Adam Smith Never Believed That "Greed is Good" and Economics Students Who Act As If They Should Be Greedy Are Woefully Misled By Their Tutors
Thomas Mucha, editor of Global Post, with an MA from Chicago, writes a report on why “Economists are horrible, horrible people. So says science”
“In short: economists don't feel bad about acting in their self-interest because — well — the economic theories tell them that they should be selfish.”
I wonder to what extent this bold assertion is a product of Chicago economics, post-Samuelson, who was a student there in the 1930s, and also the product of several decades of advancing the theories of “self-interest” as being an endorsement of “selfishness”? There are daily reports across the media and throughout academe of direct statements to that affect from mainstream neoclassical economics, complete with endorsements of this mistaken theory allegedly based upon the writings of Adam Smith in Wealth Of Nations. The "Greed is Good" theme played well until recently and gave legitimacy to this tendentious and immoral, view of economics, even though credit as the source for such ideas belongs to Ayn Rand, and not to anything written by Adam Smith.
I accept the bold treatment of the specific research among behavioural theorists, though I can question, what in my view are the tendentious assertions made by neoclassical economists often identified as the source of assertions lauding the unintended benefits of selfishness. The claim that selfishness leads to public benefits (which we can trace to a view advanced by Samuelson in 1948) is not found in Adam Smith.
Empirically, the high scores in the survey of current economics students that consistently differ (marginally) from other students are certainly indicative of real differences between them, either in their pre-dispositions in general attitudes (causing some students to avoid the subject) and in their post-course, learned differential dispositions from what they are taught (“maths makes economics a hard science”).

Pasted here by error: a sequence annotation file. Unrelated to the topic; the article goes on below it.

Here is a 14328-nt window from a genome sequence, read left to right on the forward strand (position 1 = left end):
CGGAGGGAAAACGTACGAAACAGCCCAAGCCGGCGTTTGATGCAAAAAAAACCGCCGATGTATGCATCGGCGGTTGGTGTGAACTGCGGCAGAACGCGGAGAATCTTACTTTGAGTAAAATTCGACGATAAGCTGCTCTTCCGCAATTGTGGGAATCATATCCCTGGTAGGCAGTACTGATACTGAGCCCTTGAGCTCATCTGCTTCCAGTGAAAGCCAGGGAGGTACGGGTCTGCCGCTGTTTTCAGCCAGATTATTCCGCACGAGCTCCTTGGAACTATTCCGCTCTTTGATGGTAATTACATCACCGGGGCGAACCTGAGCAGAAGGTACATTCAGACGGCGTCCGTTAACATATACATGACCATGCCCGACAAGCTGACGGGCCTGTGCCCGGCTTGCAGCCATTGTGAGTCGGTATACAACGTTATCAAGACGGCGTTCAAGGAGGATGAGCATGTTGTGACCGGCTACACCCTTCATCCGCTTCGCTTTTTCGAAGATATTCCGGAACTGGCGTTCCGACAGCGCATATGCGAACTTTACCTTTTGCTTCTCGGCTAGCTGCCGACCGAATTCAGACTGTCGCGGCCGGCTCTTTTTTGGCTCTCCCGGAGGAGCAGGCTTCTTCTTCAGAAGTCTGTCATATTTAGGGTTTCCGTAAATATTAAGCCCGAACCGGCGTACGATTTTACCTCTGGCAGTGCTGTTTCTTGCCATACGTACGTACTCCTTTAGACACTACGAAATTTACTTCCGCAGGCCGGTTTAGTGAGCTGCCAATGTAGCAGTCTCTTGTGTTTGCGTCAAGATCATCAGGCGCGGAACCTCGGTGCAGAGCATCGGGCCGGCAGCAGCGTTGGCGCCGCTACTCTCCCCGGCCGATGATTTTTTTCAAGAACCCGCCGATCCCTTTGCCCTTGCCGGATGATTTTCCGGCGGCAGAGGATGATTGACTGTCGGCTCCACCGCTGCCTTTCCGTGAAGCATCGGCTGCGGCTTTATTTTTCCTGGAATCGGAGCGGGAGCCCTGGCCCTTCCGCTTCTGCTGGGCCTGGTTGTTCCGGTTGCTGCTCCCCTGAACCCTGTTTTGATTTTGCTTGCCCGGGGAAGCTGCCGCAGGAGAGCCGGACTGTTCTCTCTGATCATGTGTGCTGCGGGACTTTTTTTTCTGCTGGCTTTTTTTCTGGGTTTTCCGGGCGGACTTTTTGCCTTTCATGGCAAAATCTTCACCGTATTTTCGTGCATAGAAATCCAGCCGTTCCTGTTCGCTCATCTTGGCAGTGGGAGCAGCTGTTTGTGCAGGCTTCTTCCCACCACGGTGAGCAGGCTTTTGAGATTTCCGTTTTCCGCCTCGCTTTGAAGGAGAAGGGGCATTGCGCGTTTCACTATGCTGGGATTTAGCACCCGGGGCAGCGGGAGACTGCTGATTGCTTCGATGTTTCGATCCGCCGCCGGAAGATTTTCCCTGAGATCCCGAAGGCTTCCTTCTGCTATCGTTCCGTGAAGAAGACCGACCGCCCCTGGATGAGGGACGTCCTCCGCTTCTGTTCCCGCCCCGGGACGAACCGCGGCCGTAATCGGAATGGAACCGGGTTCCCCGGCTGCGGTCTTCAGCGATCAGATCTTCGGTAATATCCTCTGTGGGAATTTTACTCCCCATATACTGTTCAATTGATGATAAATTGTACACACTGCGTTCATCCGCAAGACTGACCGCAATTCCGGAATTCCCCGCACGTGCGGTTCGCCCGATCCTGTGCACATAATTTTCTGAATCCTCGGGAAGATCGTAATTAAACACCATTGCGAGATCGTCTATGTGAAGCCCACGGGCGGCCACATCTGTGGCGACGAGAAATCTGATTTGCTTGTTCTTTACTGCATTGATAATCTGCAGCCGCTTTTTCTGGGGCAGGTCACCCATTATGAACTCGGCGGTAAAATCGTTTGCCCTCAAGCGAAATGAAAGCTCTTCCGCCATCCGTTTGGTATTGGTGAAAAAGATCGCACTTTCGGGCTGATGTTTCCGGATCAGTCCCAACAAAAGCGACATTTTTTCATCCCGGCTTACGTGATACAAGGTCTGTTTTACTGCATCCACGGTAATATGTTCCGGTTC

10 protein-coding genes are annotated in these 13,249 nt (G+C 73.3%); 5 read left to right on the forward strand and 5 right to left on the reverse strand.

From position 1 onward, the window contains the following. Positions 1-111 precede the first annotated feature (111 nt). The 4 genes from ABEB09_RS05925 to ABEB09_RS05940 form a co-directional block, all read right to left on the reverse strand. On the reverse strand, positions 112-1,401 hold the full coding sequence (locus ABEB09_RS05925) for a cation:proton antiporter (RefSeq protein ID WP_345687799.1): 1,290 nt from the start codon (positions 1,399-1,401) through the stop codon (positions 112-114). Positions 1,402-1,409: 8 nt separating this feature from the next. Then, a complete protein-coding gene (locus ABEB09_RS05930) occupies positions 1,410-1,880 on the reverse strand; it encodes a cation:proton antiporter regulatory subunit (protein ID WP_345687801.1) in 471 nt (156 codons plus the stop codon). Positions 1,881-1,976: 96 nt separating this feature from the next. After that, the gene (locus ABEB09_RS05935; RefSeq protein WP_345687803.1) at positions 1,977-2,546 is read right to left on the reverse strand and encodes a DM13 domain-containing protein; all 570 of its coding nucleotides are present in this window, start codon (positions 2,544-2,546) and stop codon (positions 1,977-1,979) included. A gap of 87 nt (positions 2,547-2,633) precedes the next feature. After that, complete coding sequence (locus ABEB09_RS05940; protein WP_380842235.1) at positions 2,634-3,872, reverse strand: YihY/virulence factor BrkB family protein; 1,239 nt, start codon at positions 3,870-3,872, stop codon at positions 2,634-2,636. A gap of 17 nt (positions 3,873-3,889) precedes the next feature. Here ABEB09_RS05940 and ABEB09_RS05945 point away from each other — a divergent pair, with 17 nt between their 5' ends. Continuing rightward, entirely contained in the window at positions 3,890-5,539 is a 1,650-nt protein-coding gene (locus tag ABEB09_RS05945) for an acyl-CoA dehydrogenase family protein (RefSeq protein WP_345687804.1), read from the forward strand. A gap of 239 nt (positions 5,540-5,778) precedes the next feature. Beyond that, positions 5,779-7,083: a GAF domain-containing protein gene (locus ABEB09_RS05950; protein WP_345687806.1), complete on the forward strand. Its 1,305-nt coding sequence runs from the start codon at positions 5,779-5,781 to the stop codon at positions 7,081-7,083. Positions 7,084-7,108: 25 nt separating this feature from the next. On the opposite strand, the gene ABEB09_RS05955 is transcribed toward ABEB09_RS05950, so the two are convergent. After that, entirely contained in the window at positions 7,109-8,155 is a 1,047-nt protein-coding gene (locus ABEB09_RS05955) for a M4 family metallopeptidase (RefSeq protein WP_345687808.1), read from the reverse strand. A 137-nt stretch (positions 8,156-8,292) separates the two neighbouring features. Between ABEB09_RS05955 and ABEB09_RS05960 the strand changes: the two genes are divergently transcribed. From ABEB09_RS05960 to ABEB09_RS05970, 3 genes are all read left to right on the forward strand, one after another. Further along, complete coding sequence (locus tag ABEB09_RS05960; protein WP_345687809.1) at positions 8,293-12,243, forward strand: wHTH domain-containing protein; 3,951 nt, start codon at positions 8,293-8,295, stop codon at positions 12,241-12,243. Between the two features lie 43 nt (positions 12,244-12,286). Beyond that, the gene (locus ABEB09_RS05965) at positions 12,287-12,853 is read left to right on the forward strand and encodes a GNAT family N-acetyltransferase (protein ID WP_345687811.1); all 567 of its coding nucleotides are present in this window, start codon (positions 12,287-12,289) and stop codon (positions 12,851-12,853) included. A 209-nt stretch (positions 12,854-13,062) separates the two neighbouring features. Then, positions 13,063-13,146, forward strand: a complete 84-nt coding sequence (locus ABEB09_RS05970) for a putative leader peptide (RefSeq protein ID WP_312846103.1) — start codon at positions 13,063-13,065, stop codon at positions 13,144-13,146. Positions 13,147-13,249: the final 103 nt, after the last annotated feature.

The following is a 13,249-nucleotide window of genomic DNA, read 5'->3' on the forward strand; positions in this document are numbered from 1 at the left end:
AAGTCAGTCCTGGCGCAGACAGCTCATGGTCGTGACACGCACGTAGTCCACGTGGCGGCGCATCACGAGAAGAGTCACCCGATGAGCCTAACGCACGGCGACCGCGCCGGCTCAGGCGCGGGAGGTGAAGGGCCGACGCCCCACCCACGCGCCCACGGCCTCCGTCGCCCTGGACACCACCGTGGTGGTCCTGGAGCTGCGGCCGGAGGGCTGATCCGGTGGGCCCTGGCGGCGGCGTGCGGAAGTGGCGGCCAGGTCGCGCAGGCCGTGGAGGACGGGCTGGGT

I can think of several causes of such dispositions, such as the need in modern neoclassical courses for prior ability in maths to do well in the subject, lauded by proud faculty as the necessary gateway to tenure and high, post-graduation salaries in business. But if the “selfish = self-interest” fallacy is embedded in the “hard science” presumption then the supposed association reinforces the difference between the participants in the survey.
However, the view that ‘selfishness is consistent with Adam Smith on “self-interest”’ is manifestly unwarranted and is not supported by anything that he wrote in any edition of “Moral Sentiments” (1759) or in “Wealth Of Nations” (1776). If you think you know differently, please feel free to post a comment to that affect.
The claim that Adam Smith ever said anything in praise of “selfishness”, even in a pragmatic and regretful acceptance of it, is wholly unwarranted. Unfortunately such notions are widespread in US academe, particularly since Samuelson’s textbook, “Economics: an analytical analysis”, was first published in 1948, p 36 (McGraw-Hill) and in its 19 editions to 2010 and was studied by 5 million students, few of them who read or thought about Adam Smith. (See Kennedy, G. 2010. “Paul Samuelson and the Invention of the Modern Economics of the Invisible Hand”, History of Economic Ideas. Vol. xviii, no. 3, pp 105-19).